It’s a response with which Bryan Johnston (@bryanjohnston_) is very familiar. The high school senior has nearly 350,000 TikTok followers. After posting a video from his closing shift at Dunkin’ Donuts, Johnston went viral, racking up more than 33 million views. “I actually woke up to a lot of surprising DMs, just people calling me names. They were swearing at me. They were saying pretty awful things over Instagram,” Johnston recalls.
In the video, Johnston shows what the coffee and doughnut chain does with unsold food at the end of the night. He records as tray after tray of glazed, chocolate- and strawberry-frosted, powdered jelly and Munchkin doughnuts are unceremoniously dumped into the can.
@bryanjohnston_ every night … 312 donuts + munchkins 😢@dunkin ♬ In This House – Marcus Vinicius Alfaro Nascimento
Johnston says he was tired of tossing out so much food every night, and so he decided to post a TikTok about it. When he woke up the next morning, more than nine million people had watched the video, and many were angry when it appeared that Johnston was personally choosing to throw out the food. He fielded a deluge of comments urging him to donate those doughnuts, which he did, packing up leftovers and delivering them to local firefighters and people sleeping on the street. While Johnston didn’t reply to each person, he did try to clear things up in the comments. “I said ‘I’m not the cause of this. I was told to do this, or I don’t have a job.’”
That ended up being the case anyway. Shortly after Johnston’s videos made the rounds online, with celebrities like Billie Eilish commenting on them, Dunkin’ Donuts fired him. After that, commenters came around. “Then people said that I’m a hero. They’re proud of me for speaking now,” says Johnston, who now manages an ice cream shop. He still calls out food waste on his TikTok, where he continues to hear from others about the waste they see at other restaurants.
“I definitely think there should be policies put into place about this,” Johnston says. “The number of Dunkin’s in America is about 11,000 stores. [There are 11,300 stores worldwide, with 8,500 across the US.] If you throw away on average 100 doughnuts a night, that’s over a million doughnuts.”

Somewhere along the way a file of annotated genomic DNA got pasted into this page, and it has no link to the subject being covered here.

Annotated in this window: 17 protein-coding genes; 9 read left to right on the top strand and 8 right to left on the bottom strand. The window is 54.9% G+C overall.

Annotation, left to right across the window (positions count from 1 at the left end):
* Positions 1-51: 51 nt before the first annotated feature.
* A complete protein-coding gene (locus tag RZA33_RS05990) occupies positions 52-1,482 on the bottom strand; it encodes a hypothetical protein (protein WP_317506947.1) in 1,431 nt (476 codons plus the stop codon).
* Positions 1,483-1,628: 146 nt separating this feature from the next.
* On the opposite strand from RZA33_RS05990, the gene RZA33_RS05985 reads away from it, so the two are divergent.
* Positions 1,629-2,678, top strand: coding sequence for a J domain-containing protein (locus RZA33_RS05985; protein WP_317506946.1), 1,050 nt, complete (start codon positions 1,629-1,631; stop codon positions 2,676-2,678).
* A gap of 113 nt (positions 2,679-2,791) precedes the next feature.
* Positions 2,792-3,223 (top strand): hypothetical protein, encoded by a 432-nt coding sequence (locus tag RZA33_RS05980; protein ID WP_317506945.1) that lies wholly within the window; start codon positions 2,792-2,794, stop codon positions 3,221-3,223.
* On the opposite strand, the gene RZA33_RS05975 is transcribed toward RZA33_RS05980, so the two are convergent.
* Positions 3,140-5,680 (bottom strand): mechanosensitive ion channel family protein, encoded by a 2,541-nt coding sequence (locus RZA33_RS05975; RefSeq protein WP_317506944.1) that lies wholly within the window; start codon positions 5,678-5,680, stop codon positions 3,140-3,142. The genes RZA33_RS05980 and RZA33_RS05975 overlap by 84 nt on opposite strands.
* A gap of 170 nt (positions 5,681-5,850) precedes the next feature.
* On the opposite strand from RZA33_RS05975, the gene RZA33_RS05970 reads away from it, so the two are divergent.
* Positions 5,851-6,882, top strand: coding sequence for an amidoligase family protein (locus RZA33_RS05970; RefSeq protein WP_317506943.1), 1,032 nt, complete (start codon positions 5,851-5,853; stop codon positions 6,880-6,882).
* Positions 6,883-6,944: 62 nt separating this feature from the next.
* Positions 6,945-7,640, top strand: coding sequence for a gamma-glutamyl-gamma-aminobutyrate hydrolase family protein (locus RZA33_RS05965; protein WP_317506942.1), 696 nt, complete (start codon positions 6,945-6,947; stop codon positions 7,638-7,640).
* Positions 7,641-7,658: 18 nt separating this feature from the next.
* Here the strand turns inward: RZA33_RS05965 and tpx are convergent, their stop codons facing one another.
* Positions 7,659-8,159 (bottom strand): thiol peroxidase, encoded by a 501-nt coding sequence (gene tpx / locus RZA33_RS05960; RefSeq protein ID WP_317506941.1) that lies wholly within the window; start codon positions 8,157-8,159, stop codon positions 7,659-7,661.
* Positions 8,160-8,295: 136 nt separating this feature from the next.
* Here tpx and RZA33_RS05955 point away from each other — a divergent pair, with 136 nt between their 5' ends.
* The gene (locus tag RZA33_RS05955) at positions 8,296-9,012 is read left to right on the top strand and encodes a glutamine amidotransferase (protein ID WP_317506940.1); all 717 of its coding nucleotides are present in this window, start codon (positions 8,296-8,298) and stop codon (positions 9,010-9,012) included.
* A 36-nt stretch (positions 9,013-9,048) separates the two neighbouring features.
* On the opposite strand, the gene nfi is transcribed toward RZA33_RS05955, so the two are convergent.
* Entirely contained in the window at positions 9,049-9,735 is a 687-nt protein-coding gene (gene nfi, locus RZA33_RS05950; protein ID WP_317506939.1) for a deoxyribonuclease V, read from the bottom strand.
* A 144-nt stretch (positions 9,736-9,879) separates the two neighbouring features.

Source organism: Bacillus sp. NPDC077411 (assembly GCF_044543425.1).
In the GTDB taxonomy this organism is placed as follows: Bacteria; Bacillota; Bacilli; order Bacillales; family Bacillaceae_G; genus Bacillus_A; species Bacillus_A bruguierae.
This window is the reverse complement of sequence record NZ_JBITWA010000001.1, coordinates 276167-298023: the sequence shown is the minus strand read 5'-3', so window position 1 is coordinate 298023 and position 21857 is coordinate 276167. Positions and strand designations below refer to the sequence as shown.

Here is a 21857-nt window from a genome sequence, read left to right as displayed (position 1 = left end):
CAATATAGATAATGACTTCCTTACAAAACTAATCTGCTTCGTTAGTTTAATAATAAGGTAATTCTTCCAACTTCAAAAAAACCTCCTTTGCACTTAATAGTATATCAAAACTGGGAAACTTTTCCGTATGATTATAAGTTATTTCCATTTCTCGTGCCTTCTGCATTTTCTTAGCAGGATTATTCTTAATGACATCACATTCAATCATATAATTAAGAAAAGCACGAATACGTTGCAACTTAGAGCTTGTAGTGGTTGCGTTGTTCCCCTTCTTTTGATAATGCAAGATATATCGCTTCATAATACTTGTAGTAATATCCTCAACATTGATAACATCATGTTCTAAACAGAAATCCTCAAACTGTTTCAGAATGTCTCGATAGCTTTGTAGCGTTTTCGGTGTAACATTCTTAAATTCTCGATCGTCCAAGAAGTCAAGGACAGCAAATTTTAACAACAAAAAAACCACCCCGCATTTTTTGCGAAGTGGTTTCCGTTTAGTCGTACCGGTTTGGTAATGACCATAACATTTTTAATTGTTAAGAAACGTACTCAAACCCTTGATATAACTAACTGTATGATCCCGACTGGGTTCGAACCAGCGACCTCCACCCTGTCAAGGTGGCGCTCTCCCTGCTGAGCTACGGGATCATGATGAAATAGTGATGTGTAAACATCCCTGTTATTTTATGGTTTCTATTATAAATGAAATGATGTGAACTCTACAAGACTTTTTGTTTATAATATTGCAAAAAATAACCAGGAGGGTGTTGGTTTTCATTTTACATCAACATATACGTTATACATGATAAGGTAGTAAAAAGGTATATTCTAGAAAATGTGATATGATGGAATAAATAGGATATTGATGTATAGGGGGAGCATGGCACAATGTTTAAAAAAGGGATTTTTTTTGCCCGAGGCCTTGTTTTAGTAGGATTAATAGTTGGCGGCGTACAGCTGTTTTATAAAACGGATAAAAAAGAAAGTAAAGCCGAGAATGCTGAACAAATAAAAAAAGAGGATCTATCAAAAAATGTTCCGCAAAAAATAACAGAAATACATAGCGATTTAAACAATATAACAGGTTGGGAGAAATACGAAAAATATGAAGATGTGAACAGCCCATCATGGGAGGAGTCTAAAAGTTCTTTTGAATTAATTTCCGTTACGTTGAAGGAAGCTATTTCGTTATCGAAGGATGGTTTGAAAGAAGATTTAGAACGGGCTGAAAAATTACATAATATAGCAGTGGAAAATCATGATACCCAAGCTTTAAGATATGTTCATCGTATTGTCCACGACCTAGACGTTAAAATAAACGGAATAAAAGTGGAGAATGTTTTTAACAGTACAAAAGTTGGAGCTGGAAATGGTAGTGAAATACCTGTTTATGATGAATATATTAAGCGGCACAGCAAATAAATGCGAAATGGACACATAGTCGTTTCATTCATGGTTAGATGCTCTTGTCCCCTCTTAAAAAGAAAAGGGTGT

Of course, TikTok videos aren’t going to prevent all food waste. As Kadish points out, the videos are in response to something that’s already happened. But they can help move the needle on an individual level. “Video is visual, it’s visceral. The stories that I can tell using that medium, they have that kind of immediacy,” Kadish says. “Now, there are cherries in my body that otherwise wouldn’t have been. And that’s good, I suppose. In that tiny way, I’m making the system more efficient.”
Still, she’s conscious of the fact that her videos, while popular and perhaps even instructive, are not overhauling the food system. Kadish thinks a goal of zero waste is impossible. Instead, she says she sees herself as a “decomposer,” part of a food system that isn’t very smart when it comes to generating or distributing food.
“If you go to a grocery store, everything is wrapped in plastic, and these little misters are on the vegetables. And if there’s any hint of decay, it’s immediately removed and tossed to the dumpster,” Kadish says. She hopes that her videos might change some perspectives. She especially likes introducing someone to the inside of a dumpster for the first time. “They get in there grossed out, and when they see all this color, all of this tasty stuff…they’re astonished. There’s a kind of joy that comes from it that is really special. And I feel lucky to have seen it on so many faces.”